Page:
The lower rather than higher density charge carrier determines the NH3-sensing nature and sensitivity of ambipolar organic semiconductors†
Despite the extensive studies and great application potentials, the sensing nature of ambipolar organic semiconductor gas sensors still remains unclarified, unlike their inorganic counterparts. Herein, different numbers of thiophenoxy groups are introduced into the phthalocyanine periphery of bis(phthalocyaninato) rare earth semiconductors to continuously tune their HOMO and LUMO energies, resulting in the ambipolar M[Pc(SPh)8]2 [M = Eu (1), Ho (2)] and p-type M(Pc)[Pc(SPh)8] [M = Eu (3), Ho (4)]. An OFET in combination with direct I–V measurements over the devices from the self-assembled nanostructures of 1–4 revealed the original electron and hole densities (ne and nh) of 3.6 × 1015 and 3.6 × 1018 cm−3 for ambipolar 1, 9.8 × 1016 and 6.0 × 1020 cm−3 for ambipolar 2, and the original hole density (nh) of 2.8 × 1017 and 2.4 × 1017 cm−3 for 3 and 4, respectively. The comparative studies on the sensing behavior of the self-assembled nanostructures of 1–4 revealed that, towards reducing gas NH3, the ambipolar 1 and 2 show an n-type sensing behavior, with the response nature determined by the lower ne rather than higher nh. Meanwhile, the NH3 sensor from 1 with much lower ne than 2 displays higher sensitivity. Nevertheless, also towards NH3, 3 and 4 exhibit a p-type response, with the lower carrier density device 4 showing higher sensitivity. Consequently, the originally lower density carrier (hole vs. electron) with a faster charge transporting speed in the ambipolar semiconducting layer determines not only the gas sensing response nature but also the sensitivity. This is also true for the p-type organic semiconductor in terms of the gas sensing sensitivity.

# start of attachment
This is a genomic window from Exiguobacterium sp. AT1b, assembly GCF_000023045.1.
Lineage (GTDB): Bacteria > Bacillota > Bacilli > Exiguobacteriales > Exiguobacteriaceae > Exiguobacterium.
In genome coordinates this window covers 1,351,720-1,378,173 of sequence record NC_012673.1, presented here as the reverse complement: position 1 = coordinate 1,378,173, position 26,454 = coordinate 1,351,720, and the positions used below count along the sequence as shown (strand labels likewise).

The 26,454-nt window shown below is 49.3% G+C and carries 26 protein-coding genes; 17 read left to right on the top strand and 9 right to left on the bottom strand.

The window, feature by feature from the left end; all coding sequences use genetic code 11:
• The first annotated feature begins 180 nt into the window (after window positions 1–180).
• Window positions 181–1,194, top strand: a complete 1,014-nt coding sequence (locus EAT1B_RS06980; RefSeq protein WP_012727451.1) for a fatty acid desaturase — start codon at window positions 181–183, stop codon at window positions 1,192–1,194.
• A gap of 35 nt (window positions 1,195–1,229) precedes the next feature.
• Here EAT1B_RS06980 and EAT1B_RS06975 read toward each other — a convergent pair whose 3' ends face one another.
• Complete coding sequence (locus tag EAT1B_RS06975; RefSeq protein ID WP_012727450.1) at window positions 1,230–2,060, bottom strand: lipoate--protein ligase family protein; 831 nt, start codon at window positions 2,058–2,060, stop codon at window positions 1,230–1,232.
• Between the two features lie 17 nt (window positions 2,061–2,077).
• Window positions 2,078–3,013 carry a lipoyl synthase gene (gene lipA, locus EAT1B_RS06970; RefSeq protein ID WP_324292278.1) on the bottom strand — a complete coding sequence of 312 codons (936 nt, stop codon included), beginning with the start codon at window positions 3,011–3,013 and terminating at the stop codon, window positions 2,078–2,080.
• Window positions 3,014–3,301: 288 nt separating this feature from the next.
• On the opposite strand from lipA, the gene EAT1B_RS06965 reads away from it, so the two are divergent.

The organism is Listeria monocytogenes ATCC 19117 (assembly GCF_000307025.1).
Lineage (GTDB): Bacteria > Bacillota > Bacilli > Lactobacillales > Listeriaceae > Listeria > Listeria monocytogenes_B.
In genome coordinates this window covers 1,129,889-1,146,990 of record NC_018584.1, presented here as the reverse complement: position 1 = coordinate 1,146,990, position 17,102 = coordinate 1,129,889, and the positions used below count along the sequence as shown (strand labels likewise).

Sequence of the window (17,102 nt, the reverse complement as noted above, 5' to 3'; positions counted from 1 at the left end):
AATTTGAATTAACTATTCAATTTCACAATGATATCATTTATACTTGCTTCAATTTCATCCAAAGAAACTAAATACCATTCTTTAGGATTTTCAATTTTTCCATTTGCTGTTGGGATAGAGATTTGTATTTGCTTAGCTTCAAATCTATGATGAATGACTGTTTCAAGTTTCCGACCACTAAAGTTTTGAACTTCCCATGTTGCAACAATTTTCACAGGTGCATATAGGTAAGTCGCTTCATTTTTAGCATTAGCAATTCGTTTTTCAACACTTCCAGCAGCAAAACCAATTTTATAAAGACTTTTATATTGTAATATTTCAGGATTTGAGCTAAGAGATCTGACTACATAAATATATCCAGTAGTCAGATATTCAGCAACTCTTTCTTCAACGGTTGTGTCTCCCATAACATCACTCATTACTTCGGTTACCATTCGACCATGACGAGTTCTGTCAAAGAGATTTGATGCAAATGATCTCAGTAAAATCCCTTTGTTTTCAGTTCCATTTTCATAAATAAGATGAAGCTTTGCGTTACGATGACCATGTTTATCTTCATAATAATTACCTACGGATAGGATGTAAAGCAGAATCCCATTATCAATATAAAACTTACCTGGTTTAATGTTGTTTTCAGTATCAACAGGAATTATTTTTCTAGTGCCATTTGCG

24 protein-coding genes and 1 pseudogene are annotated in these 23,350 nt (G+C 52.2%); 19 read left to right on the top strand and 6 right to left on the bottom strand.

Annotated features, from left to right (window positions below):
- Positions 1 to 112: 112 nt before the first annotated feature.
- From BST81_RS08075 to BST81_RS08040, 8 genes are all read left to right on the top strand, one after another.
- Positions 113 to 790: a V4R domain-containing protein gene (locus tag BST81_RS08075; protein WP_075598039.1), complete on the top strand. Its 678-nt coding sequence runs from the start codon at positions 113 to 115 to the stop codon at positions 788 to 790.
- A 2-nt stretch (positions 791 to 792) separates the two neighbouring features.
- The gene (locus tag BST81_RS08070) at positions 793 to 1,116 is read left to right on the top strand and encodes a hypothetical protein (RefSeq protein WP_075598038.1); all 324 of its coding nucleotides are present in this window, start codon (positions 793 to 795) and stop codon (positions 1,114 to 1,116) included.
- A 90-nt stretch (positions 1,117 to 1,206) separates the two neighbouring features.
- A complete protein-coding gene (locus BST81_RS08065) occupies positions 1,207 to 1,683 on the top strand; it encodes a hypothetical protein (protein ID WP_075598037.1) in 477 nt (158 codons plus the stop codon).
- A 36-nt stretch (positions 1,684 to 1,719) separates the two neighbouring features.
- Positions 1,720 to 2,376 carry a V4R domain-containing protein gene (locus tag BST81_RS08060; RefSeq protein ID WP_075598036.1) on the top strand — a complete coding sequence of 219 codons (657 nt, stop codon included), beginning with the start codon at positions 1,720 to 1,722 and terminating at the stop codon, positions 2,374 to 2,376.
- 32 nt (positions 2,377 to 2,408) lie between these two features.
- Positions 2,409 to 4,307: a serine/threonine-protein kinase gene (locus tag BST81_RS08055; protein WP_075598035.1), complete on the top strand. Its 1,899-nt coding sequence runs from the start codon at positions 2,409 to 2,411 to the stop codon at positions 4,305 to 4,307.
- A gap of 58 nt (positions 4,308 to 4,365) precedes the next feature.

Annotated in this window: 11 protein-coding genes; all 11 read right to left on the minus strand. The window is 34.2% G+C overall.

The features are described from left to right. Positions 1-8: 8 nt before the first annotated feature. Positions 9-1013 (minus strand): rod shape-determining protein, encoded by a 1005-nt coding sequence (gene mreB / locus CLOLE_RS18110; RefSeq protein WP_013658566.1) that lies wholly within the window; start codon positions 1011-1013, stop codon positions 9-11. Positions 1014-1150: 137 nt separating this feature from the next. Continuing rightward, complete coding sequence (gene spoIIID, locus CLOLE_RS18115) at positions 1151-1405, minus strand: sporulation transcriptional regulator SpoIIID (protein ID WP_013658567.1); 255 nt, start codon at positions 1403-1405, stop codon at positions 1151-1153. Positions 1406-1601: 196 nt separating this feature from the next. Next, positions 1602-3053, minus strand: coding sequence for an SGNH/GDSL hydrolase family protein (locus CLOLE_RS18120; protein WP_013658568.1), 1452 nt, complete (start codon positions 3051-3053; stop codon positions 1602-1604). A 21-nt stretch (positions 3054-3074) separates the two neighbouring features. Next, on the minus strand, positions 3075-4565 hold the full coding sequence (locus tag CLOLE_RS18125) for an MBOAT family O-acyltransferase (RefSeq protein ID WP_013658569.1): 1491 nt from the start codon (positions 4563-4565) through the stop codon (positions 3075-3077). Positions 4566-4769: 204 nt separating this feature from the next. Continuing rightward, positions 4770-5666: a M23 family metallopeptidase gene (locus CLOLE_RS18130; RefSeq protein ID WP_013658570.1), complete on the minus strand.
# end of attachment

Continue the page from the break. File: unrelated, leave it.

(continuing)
- This article is part of the themed collection: Materials Chemistry Frontiers HOT articles for 2018